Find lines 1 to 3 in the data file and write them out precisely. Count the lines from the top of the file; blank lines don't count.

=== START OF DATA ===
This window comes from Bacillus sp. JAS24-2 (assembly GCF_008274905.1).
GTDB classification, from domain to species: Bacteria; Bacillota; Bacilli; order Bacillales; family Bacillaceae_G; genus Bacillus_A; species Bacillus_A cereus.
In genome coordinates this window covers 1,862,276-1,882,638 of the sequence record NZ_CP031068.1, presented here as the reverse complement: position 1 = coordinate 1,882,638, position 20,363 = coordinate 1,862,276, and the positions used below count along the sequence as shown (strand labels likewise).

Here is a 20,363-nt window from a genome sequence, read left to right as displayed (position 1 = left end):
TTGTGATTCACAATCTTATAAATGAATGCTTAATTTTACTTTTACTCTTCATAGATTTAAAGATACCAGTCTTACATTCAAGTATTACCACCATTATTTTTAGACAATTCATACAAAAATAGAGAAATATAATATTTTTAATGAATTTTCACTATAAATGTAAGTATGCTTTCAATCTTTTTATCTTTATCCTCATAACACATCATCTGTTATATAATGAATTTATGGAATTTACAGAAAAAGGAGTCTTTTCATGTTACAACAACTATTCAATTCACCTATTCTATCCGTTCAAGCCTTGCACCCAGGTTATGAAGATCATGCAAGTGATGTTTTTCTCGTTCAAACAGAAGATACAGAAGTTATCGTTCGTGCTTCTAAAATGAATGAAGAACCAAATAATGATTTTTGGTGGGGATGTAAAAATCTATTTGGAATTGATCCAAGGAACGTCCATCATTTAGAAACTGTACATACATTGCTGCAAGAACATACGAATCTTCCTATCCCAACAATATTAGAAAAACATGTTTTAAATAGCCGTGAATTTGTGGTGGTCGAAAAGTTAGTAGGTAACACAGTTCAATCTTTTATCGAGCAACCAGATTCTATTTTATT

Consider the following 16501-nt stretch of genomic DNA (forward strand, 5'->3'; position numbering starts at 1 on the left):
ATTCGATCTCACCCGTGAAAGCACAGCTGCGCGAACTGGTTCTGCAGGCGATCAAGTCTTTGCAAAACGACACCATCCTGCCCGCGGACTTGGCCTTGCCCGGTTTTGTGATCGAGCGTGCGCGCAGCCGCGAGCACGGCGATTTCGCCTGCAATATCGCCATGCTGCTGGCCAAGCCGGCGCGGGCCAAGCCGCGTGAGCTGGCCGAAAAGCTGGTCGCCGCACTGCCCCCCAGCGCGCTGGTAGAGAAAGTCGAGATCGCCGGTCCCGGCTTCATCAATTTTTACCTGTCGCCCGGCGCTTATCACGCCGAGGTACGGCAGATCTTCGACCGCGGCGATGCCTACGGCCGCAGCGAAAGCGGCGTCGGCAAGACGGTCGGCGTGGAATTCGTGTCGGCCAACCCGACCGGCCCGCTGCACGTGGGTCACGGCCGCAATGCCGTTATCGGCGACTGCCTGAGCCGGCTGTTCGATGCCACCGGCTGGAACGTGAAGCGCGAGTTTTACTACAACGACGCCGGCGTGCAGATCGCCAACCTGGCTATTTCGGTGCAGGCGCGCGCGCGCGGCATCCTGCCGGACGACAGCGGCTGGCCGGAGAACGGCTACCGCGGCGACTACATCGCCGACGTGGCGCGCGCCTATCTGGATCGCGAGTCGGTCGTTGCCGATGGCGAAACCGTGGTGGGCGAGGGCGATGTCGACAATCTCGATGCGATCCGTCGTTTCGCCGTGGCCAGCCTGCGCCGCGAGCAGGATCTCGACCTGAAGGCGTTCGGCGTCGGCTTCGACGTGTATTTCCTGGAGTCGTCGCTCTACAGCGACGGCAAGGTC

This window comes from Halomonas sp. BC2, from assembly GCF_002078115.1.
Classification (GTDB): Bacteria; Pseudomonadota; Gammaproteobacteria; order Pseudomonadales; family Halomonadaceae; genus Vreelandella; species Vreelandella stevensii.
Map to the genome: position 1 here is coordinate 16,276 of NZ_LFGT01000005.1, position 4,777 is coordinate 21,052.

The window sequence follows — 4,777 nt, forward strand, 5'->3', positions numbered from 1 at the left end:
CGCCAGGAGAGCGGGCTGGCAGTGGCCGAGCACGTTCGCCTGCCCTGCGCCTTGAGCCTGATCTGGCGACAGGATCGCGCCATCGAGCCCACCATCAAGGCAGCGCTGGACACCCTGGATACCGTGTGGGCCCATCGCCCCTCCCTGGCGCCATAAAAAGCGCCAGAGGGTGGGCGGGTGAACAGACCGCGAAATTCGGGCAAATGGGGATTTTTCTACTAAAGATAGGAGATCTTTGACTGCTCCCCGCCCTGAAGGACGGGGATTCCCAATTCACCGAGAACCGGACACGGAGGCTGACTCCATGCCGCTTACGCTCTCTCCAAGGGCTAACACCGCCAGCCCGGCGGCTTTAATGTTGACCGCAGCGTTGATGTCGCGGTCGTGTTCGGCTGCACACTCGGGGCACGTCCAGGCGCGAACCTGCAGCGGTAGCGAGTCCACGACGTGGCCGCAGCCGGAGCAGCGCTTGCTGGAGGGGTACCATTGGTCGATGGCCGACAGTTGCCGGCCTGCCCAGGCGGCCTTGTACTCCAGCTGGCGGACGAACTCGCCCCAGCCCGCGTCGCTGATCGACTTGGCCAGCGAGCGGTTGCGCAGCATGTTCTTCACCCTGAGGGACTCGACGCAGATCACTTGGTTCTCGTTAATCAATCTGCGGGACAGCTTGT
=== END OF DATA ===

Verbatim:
This window comes from Bacillus sp. JAS24-2 (assembly GCF_008274905.1).
GTDB classification, from domain to species: Bacteria; Bacillota; Bacilli; order Bacillales; family Bacillaceae_G; genus Bacillus_A; species Bacillus_A cereus.
In genome coordinates this window covers 1,862,276-1,882,638 of the sequence record NZ_CP031068.1, presented here as the reverse complement: position 1 = coordinate 1,882,638, position 20,363 = coordinate 1,862,276, and the positions used below count along the sequence as shown (strand labels likewise).